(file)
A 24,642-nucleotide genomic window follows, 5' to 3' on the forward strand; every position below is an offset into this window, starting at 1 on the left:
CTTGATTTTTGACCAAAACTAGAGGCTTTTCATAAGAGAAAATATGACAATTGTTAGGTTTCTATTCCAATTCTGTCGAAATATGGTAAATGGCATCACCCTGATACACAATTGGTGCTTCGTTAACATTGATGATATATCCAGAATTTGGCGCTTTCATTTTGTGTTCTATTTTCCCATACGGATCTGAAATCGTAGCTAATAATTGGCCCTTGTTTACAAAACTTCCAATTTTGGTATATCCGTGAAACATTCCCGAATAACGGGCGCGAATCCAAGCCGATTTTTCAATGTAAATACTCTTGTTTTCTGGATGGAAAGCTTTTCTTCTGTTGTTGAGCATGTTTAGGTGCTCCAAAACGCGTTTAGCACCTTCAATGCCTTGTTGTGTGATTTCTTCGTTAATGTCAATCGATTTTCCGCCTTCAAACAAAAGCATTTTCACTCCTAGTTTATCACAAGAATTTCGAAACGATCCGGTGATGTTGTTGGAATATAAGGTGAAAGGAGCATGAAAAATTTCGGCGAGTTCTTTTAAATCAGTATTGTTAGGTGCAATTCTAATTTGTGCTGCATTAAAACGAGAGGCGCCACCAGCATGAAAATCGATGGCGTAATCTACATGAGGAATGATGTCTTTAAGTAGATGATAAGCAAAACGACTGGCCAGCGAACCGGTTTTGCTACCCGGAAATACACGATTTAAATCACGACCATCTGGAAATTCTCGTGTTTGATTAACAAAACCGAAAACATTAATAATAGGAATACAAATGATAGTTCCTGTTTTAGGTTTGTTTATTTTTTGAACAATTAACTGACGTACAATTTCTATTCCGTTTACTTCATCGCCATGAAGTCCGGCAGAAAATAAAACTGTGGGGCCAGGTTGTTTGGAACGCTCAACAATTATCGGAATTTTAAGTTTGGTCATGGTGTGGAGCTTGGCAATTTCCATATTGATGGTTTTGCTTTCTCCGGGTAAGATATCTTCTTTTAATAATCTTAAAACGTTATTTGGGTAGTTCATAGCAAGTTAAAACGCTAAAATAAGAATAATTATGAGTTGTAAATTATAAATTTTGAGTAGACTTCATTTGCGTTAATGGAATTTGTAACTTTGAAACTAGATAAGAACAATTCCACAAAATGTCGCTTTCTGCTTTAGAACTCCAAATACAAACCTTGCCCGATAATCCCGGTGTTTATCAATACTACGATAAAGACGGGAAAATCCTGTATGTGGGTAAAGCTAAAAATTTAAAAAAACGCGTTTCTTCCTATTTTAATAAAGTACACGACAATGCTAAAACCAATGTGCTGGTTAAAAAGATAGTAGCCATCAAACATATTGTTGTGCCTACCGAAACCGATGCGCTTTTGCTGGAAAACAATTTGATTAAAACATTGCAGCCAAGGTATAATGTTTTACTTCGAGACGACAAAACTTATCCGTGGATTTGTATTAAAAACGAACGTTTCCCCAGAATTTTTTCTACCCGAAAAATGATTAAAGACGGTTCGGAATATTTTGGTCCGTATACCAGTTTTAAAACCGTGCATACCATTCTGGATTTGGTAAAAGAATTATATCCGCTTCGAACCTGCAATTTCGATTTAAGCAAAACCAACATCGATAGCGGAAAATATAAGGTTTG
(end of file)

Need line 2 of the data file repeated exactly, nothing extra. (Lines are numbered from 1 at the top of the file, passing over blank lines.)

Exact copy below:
CTTGATTTTTGACCAAAACTAGAGGCTTTTCATAAGAGAAAATATGACAATTGTTAGGTTTCTATTCCAATTCTGTCGAAATATGGTAAATGGCATCACCCTGATACACAATTGGTGCTTCGTTAACATTGATGATATATCCAGAATTTGGCGCTTTCATTTTGTGTTCTATTTTCCCATACGGATCTGAAATCGTAGCTAATAATTGGCCCTTGTTTACAAAACTTCCAATTTTGGTATATCCGTGAAACATTCCCGAATAACGGGCGCGAATCCAAGCCGATTTTTCAATGTAAATACTCTTGTTTTCTGGATGGAAAGCTTTTCTTCTGTTGTTGAGCATGTTTAGGTGCTCCAAAACGCGTTTAGCACCTTCAATGCCTTGTTGTGTGATTTCTTCGTTAATGTCAATCGATTTTCCGCCTTCAAACAAAAGCATTTTCACTCCTAGTTTATCACAAGAATTTCGAAACGATCCGGTGATGTTGTTGGAATATAAGGTGAAAGGAGCATGAAAAATTTCGGCGAGTTCTTTTAAATCAGTATTGTTAGGTGCAATTCTAATTTGTGCTGCATTAAAACGAGAGGCGCCACCAGCATGAAAATCGATGGCGTAATCTACATGAGGAATGATGTCTTTAAGTAGATGATAAGCAAAACGACTGGCCAGCGAACCGGTTTTGCTACCCGGAAATACACGATTTAAATCACGACCATCTGGAAATTCTCGTGTTTGATTAACAAAACCGAAAACATTAATAATAGGAATACAAATGATAGTTCCTGTTTTAGGTTTGTTTATTTTTTGAACAATTAACTGACGTACAATTTCTATTCCGTTTACTTCATCGCCATGAAGTCCGGCAGAAAATAAAACTGTGGGGCCAGGTTGTTTGGAACGCTCAACAATTATCGGAATTTTAAGTTTGGTCATGGTGTGGAGCTTGGCAATTTCCATATTGATGGTTTTGCTTTCTCCGGGTAAGATATCTTCTTTTAATAATCTTAAAACGTTATTTGGGTAGTTCATAGCAAGTTAAAACGCTAAAATAAGAATAATTATGAGTTGTAAATTATAAATTTTGAGTAGACTTCATTTGCGTTAATGGAATTTGTAACTTTGAAACTAGATAAGAACAATTCCACAAAATGTCGCTTTCTGCTTTAGAACTCCAAATACAAACCTTGCCCGATAATCCCGGTGTTTATCAATACTACGATAAAGACGGGAAAATCCTGTATGTGGGTAAAGCTAAAAATTTAAAAAAACGCGTTTCTTCCTATTTTAATAAAGTACACGACAATGCTAAAACCAATGTGCTGGTTAAAAAGATAGTAGCCATCAAACATATTGTTGTGCCTACCGAAACCGATGCGCTTTTGCTGGAAAACAATTTGATTAAAACATTGCAGCCAAGGTATAATGTTTTACTTCGAGACGACAAAACTTATCCGTGGATTTGTATTAAAAACGAACGTTTCCCCAGAATTTTTTCTACCCGAAAAATGATTAAAGACGGTTCGGAATATTTTGGTCCGTATACCAGTTTTAAAACCGTGCATACCATTCTGGATTTGGTAAAAGAATTATATCCGCTTCGAACCTGCAATTTCGATTTAAGCAAAACCAACATCGATAGCGGAAAATATAAGGTTTG